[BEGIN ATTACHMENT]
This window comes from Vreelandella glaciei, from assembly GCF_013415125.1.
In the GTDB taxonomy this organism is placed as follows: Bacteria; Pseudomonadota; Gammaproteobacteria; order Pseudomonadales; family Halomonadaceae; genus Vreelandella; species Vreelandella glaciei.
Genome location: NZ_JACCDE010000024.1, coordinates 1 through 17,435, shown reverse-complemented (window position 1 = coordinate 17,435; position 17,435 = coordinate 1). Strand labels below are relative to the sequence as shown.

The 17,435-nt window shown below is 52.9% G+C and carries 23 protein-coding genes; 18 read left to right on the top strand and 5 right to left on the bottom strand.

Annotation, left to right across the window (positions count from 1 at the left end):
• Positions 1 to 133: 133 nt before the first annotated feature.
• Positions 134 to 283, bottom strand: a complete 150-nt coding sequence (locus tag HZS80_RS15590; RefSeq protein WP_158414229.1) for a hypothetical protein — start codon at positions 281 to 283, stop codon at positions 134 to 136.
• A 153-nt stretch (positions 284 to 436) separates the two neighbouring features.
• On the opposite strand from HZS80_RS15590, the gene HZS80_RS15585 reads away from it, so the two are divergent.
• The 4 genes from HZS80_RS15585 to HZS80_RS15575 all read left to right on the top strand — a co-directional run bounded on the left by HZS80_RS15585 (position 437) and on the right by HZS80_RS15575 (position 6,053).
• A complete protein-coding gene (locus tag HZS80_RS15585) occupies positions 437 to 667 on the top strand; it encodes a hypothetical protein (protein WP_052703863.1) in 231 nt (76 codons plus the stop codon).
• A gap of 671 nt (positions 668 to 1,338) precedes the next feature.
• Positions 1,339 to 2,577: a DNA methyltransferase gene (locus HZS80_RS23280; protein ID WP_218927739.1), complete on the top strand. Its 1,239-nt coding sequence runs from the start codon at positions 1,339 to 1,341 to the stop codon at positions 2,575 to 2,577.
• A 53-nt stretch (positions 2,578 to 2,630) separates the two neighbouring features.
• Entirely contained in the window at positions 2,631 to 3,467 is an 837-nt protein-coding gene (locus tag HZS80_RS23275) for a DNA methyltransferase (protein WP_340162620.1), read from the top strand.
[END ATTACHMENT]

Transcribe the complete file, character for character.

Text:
This window comes from Vreelandella glaciei, from assembly GCF_013415125.1.
In the GTDB taxonomy this organism is placed as follows: Bacteria; Pseudomonadota; Gammaproteobacteria; order Pseudomonadales; family Halomonadaceae; genus Vreelandella; species Vreelandella glaciei.
Genome location: NZ_JACCDE010000024.1, coordinates 1 through 17,435, shown reverse-complemented (window position 1 = coordinate 17,435; position 17,435 = coordinate 1). Strand labels below are relative to the sequence as shown.

The 17,435-nt window shown below is 52.9% G+C and carries 23 protein-coding genes; 18 read left to right on the top strand and 5 right to left on the bottom strand.

Annotation, left to right across the window (positions count from 1 at the left end):
• Positions 1 to 133: 133 nt before the first annotated feature.
• Positions 134 to 283, bottom strand: a complete 150-nt coding sequence (locus tag HZS80_RS15590; RefSeq protein WP_158414229.1) for a hypothetical protein — start codon at positions 281 to 283, stop codon at positions 134 to 136.
• A 153-nt stretch (positions 284 to 436) separates the two neighbouring features.
• On the opposite strand from HZS80_RS15590, the gene HZS80_RS15585 reads away from it, so the two are divergent.
• The 4 genes from HZS80_RS15585 to HZS80_RS15575 all read left to right on the top strand — a co-directional run bounded on the left by HZS80_RS15585 (position 437) and on the right by HZS80_RS15575 (position 6,053).
• A complete protein-coding gene (locus tag HZS80_RS15585) occupies positions 437 to 667 on the top strand; it encodes a hypothetical protein (protein WP_052703863.1) in 231 nt (76 codons plus the stop codon).
• A gap of 671 nt (positions 668 to 1,338) precedes the next feature.
• Positions 1,339 to 2,577: a DNA methyltransferase gene (locus HZS80_RS23280; protein ID WP_218927739.1), complete on the top strand. Its 1,239-nt coding sequence runs from the start codon at positions 1,339 to 1,341 to the stop codon at positions 2,575 to 2,577.
• A 53-nt stretch (positions 2,578 to 2,630) separates the two neighbouring features.
• Entirely contained in the window at positions 2,631 to 3,467 is an 837-nt protein-coding gene (locus tag HZS80_RS23275) for a DNA methyltransferase (protein WP_340162620.1), read from the top strand.